Melody Brooks is bright a ten-year old with a photographic memory who loves country music, books on tape, and her family. Melody also loves words and language, but she’s unable to speak. She has cerebral palsy, which for her means that her body is very stiff, and she has difficulty controlling it. Most of the novel takes place during Melody’s fifth grade school year, but she also gives a history of her life, and what it has been like to grow up with her disability.
Out of My Mind begins when Melody is a baby, and her Mom and Dad notice she can’t hold toys on her own, or sit up without falling over. But while Melody’s body isn’t developing the way it was supposed to, her mind is growing quickly. Even though she can’t respond to her parents, she understands them and she is sometimes frustrated when they can’t understand her. Still, Melody’s family and her next-door neighbor, Mrs. V, believe she is bright, and when Melody is five her mother enrolls her at Spaulding Street Elementary School. Melody is placed in a “special learning community” with other children who have disabilities. The students have remained in the same classroom (room H-5) for the past five years, and every year a new teacher rotates in. Some of these teachers, like Mrs. Tracy who teaches second grade, care about the students in H-5 and make sure they are learning. Others, like Mrs. Billups, take the job because they think it will be easy, and don’t seem to understand that the children in H-5 are students who want to learn.
When she enters the fifth grade, Melody and some of her classmates from room H-5 are allowed to take classes with the rest of the fifth graders. Although a few students make fun of the students with disabilities, Melody does make one friend, a girl named Rose who, like Melody, is also smart and hardworking. During the fall, as she is integrating into her classes, Melody receives a personal Medi-Talker, a computer that can speak for her. This suddenly allows her to communicate with the world in a brand new way, giving her access to tens of thousands of words and phrases instead of a few dozen, and allowing her to participate in class for the first time. The Medi-Talker also allows Melody to take tests without assistance, and with it she gets a perfect score on the practice test for her school’s Whiz Kids academic team. Unfortunately, even though Melody deserves her score, her fellow students and her teacher, Mr. Dimming, are suspicious of her results. Melody goes home upset at being laughed at and underestimated, but Mrs. V convinces her to try even harder in school to prove her intelligence. Melody studies for weeks and earns a spot on the Whiz Kids team, leading them to victory at the Southwest Ohio Regional Competition.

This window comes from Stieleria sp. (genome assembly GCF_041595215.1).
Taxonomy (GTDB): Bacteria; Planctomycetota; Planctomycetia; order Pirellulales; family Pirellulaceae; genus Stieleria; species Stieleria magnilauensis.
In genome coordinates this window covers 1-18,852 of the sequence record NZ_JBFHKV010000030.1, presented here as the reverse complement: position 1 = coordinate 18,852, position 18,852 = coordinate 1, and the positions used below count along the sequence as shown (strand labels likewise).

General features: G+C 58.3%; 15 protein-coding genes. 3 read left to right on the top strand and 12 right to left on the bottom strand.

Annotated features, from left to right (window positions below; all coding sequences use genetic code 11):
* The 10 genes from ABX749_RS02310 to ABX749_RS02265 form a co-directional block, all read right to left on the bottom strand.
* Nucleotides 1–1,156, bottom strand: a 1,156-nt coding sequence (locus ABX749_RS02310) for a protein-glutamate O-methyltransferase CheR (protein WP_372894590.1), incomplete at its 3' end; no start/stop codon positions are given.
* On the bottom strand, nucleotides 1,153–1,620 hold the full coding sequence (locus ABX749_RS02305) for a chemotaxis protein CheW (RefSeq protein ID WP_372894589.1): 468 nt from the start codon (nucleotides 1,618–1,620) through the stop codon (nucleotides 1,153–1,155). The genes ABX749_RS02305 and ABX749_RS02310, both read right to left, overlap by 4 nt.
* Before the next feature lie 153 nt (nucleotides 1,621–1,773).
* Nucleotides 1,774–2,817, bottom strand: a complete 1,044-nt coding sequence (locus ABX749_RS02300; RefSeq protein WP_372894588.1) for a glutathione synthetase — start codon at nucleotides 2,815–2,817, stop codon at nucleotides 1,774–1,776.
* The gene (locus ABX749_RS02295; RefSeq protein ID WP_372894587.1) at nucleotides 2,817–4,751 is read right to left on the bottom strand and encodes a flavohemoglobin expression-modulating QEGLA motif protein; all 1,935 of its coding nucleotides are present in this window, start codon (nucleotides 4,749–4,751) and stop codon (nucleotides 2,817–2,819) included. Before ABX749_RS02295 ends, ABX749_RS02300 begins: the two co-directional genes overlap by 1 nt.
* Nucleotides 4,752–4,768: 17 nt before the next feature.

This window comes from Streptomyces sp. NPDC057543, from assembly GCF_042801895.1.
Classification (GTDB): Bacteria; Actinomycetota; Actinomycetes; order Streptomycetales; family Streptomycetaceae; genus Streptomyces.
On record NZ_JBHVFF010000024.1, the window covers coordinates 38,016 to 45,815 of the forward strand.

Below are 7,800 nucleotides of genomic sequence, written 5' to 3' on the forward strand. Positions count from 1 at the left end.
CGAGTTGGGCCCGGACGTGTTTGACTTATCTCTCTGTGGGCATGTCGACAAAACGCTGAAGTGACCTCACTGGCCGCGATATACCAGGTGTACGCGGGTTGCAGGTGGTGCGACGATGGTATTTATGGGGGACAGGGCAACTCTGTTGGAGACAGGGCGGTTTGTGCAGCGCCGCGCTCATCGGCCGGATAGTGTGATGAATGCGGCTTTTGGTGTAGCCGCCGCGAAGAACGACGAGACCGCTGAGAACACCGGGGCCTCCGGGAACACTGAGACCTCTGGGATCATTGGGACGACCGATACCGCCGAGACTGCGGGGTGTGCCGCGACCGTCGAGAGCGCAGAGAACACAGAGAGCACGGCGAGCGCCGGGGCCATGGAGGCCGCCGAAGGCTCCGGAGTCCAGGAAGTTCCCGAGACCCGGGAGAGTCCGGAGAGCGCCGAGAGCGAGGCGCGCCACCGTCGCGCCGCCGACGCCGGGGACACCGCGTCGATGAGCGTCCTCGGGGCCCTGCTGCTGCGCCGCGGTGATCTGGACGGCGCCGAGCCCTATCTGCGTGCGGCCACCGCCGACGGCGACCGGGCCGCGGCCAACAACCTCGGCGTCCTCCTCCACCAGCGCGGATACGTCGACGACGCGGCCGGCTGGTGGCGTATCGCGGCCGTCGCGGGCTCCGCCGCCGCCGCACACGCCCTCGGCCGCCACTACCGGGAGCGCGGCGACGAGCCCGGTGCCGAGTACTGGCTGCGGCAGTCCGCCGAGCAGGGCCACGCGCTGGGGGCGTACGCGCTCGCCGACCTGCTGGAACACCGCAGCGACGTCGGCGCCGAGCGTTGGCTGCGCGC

However, in spite of proving herself a valuable member of the team, Melody never feels truly accepted. The day that the team and Melody are supposed to fly to Washington D.C. for the national competition, Mr. Dimming and all the other students get to the airport early and have breakfast without her. When a snowstorm cancels the team’s flight, everyone who is already at the airport takes an earlier plane, and they collectively decide not to call Melody, leaving her behind. Melody is devastated by this betrayal, but insists on going to school the next day, even though she is upset. Sitting in the car, Melody sees her little sister, Penny run out behind the wheels of the van. Melody tries to warn her mother not to back up, but she doesn’t have her Medi-Talker, and is unable to explain why she’s so agitated. Melody’s mother, unable to understand Melody, ignores her and accidentally hits Penny with the car. Penny is rushed to the hospital. She breaks her leg but she survives, and Melody returns to school where she confronts her teammates. They admit that they left her behind on purpose and they apologize, giving her their ninth-place trophy. Melody doesn’t want it and she accidentally breaks it, then she leaves the classroom laughing. Melody gains a new respect for the other children in her learning community, and a better sense of what is most important to her — the wellbeing of her family, and the health of those who genuinely care about her. She ends the novel the same way she begins it, writing an autobiography for her language arts class about her love of language and words.